How to Find What You're Not Looking For

by Veera Hiranandani

Book, 2021



Call number




Kokila (2021), 384 pages


New historical fiction from a Newbery Honor-winning author about how middle schooler Ariel Goldberg's life changes when her big sister elopes following the 1967 Loving v. Virginia decision, and she's forced to grapple with both her family's prejudice and the antisemitism she experiences, as she defines her own beliefs.  Twelve-year-old Ariel Goldberg's life feels like the moment after the final guest leaves the party. Her family's Jewish bakery runs into financial trouble, and her older sister has eloped with a young man from India following the Supreme Court decision that strikes down laws banning interracial marriage. As change becomes Ariel's only constant, she's left to hone something that will be with her always--her own voice.… (more)

User reviews

LibraryThing member m.belljackson
"How to Find What You're Not Looking For" opens with a fluid first person style which holds strong for the entire book.

Ariel and Jane's characters become well revealed, except why Jane ignored Ari when with her cafeteria friends. Mother also painfully lets go of her bizarre beliefs and fears while
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why Ari's father doesn't stand up stronger for his daughters remains a mystery.

It would also be welcome to know what Raj actually thinks about getting involved with this whole family of weirdness, from hatred to bankruptcy.

The Chapter "How To" headings are really clever and invite re-reading.

The plot gradually unfolds many secretive perspectives. I sure wish the Nancy Drew finding of Leah had been the result of a continued hard search rather than a disappointing accidental encounter.

The easy forgiveness of Ari's parents' ongoing lies and betrayals would have many kids instead temporarily disowning them. How could they ever be trusted?
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LibraryThing member jennybeast
It took me a while to get used to the 2nd person narrative voice -- I admit I find it a bit intrusive and distracting, but after while I just got used to the rhythm of it, and I think it works. I LOVED Ari's poetry, I loved how her teacher found ways to help her with dysgraphia, I loved the ongoing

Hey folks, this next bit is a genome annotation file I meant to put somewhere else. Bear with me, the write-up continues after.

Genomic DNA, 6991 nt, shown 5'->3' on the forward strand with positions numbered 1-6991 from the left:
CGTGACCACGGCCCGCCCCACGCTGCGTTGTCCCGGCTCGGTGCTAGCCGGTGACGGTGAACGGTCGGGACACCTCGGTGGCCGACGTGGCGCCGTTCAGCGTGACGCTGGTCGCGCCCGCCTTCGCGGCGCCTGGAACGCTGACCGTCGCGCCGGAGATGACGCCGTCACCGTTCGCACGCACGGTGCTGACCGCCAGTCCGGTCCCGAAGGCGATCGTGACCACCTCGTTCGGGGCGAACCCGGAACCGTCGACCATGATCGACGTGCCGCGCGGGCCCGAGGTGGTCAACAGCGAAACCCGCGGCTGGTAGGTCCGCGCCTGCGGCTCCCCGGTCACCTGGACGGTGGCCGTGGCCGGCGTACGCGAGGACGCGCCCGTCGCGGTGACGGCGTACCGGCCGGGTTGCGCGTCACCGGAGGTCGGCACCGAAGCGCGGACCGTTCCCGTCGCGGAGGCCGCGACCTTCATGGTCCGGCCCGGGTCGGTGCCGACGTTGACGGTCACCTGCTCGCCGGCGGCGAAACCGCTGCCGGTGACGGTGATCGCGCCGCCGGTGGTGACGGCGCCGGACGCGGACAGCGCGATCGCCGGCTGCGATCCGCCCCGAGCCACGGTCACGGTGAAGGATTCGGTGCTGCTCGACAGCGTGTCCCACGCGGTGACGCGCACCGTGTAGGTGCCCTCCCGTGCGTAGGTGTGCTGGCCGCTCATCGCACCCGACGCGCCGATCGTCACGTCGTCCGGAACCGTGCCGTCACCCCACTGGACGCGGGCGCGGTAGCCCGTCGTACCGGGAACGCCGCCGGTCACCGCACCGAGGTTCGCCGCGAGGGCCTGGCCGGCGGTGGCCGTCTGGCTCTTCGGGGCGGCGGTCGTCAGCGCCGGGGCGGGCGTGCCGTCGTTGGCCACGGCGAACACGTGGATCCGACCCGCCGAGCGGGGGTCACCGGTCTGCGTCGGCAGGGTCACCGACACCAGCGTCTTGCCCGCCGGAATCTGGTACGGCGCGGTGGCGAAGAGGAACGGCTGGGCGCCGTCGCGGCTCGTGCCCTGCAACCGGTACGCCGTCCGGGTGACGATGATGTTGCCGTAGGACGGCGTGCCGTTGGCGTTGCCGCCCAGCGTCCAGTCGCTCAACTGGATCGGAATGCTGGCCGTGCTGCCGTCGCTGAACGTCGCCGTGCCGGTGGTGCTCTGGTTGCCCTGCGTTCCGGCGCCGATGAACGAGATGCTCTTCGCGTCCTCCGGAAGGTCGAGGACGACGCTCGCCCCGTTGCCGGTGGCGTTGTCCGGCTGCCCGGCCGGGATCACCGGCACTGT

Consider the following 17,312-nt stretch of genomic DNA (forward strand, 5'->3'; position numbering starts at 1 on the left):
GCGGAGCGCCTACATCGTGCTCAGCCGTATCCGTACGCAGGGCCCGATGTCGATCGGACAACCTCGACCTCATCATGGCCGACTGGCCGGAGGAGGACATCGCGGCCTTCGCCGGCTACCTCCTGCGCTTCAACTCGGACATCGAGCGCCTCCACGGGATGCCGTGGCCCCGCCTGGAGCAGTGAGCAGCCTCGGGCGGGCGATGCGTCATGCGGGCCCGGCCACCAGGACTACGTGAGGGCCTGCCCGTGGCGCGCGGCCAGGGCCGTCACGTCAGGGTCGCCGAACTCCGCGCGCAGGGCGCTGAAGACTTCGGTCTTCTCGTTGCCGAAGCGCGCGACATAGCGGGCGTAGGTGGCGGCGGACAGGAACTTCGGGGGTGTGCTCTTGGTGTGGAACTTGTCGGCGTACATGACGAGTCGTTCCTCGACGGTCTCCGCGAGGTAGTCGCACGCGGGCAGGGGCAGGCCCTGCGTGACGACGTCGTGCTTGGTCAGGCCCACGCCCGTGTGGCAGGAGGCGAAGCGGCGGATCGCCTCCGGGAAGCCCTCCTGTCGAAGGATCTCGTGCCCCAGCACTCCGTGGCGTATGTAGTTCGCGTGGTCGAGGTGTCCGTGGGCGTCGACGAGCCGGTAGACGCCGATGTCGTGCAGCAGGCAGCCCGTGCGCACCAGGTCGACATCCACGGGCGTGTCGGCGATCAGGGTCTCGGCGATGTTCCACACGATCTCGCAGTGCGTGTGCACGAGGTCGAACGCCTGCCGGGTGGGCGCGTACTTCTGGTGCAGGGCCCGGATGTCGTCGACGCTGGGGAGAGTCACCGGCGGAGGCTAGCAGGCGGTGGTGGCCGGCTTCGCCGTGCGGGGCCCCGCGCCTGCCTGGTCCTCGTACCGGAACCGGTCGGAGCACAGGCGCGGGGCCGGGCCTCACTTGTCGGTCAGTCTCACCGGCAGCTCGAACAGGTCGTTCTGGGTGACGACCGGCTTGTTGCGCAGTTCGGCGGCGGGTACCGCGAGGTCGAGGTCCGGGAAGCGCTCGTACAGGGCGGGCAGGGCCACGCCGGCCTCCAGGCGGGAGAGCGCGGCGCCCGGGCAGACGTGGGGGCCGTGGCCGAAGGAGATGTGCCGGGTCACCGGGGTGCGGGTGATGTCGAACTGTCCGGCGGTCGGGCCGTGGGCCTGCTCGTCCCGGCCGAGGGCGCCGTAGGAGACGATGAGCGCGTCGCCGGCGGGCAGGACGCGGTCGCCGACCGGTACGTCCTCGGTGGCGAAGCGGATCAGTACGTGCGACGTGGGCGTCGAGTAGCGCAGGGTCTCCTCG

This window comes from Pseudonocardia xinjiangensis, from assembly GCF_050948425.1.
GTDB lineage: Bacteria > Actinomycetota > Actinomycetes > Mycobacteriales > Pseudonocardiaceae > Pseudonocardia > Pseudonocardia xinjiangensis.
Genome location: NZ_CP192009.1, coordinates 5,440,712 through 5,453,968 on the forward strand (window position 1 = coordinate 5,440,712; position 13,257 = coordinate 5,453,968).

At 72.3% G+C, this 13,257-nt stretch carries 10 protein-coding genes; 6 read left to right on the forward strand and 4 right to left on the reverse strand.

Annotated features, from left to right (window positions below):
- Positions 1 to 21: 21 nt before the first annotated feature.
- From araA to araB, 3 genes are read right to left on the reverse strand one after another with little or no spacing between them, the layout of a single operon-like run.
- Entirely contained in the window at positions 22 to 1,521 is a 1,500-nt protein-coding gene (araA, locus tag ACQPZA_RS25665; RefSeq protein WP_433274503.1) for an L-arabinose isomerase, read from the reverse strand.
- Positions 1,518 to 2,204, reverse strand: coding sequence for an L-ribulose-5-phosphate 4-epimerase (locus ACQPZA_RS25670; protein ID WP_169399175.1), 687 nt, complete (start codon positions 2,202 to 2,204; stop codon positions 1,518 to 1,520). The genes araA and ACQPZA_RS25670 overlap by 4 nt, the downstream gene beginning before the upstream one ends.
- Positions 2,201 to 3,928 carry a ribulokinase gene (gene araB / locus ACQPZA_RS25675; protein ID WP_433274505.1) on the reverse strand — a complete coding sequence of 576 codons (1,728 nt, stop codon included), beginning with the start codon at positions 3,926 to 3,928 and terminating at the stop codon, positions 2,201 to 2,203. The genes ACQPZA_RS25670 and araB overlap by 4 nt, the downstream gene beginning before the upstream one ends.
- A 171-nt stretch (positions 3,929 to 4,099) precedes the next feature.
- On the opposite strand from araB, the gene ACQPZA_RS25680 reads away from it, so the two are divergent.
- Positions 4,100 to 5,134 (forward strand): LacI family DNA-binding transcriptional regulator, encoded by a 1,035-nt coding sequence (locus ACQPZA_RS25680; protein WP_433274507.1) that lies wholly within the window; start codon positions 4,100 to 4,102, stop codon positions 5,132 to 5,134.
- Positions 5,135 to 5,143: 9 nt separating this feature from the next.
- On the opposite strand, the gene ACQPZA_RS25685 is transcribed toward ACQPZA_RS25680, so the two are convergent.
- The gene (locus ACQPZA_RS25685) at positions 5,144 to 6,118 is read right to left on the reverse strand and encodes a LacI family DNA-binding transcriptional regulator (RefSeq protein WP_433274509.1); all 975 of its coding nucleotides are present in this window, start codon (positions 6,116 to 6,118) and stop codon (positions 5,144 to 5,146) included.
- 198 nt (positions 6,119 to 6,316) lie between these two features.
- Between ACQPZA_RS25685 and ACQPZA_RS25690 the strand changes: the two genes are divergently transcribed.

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conversation about interracial marriage and how strongly the setting (just after the Loving v. Virginia decision) supported Leah and Raj's story.

It's kind of fascinating to imagine being young in a time when Hippies were this new unknown and dangerous countercultural movement, when the Civil Rights marches were on the news, and the Beatles and Elvis were big -- it's not that long ago, but somehow this book brings it home to me in a really big way. Ariel is going through a lot, but she brings her family to a better place.

I was surprised that one of the solutions in the end is that the family moves into an apartment over the bakery -- why did they never consider that before? Maybe it was a size thing? Was that apartment always there? If so, wouldn't that have been the obvious solution all along, to live in an apartment you own rather than rent? Anyway, that's a nitpicky sort of confusion when really I enjoyed the book very much. It's a powerful story about finding your voice.

Advanced reader's copy provided by Edelweiss.
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Original language


Physical description

384 p.; 8.63 inches


052555503X / 9780525555032
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